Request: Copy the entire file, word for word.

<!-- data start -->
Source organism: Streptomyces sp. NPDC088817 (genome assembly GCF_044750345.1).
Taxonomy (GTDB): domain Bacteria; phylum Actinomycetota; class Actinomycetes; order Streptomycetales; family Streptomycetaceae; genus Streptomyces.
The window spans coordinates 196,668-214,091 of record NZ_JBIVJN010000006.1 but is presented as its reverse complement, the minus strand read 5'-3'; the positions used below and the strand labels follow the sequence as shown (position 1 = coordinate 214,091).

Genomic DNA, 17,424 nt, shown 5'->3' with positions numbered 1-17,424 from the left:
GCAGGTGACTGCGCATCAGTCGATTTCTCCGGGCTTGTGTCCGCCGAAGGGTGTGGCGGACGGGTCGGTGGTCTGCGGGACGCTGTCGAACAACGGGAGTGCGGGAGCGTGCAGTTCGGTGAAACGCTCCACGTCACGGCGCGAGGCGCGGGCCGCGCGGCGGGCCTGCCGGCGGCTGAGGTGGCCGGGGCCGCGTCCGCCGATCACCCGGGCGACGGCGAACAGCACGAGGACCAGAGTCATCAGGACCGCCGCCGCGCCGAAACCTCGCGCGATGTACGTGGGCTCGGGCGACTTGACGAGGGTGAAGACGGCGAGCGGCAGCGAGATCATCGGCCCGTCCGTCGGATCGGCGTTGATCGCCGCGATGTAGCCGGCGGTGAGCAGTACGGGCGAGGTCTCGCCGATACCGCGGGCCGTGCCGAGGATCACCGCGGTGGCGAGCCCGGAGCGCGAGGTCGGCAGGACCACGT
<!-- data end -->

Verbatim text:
Source organism: Streptomyces sp. NPDC088817 (genome assembly GCF_044750345.1).
Taxonomy (GTDB): domain Bacteria; phylum Actinomycetota; class Actinomycetes; order Streptomycetales; family Streptomycetaceae; genus Streptomyces.
The window spans coordinates 196,668-214,091 of record NZ_JBIVJN010000006.1 but is presented as its reverse complement, the minus strand read 5'-3'; the positions used below and the strand labels follow the sequence as shown (position 1 = coordinate 214,091).

Genomic DNA, 17,424 nt, shown 5'->3' with positions numbered 1-17,424 from the left:
GCAGGTGACTGCGCATCAGTCGATTTCTCCGGGCTTGTGTCCGCCGAAGGGTGTGGCGGACGGGTCGGTGGTCTGCGGGACGCTGTCGAACAACGGGAGTGCGGGAGCGTGCAGTTCGGTGAAACGCTCCACGTCACGGCGCGAGGCGCGGGCCGCGCGGCGGGCCTGCCGGCGGCTGAGGTGGCCGGGGCCGCGTCCGCCGATCACCCGGGCGACGGCGAACAGCACGAGGACCAGAGTCATCAGGACCGCCGCCGCGCCGAAACCTCGCGCGATGTACGTGGGCTCGGGCGACTTGACGAGGGTGAAGACGGCGAGCGGCAGCGAGATCATCGGCCCGTCCGTCGGATCGGCGTTGATCGCCGCGATGTAGCCGGCGGTGAGCAGTACGGGCGAGGTCTCGCCGATACCGCGGGCCGTGCCGAGGATCACCGCGGTGGCGAGCCCGGAGCGCGAGGTCGGCAGGACCACGT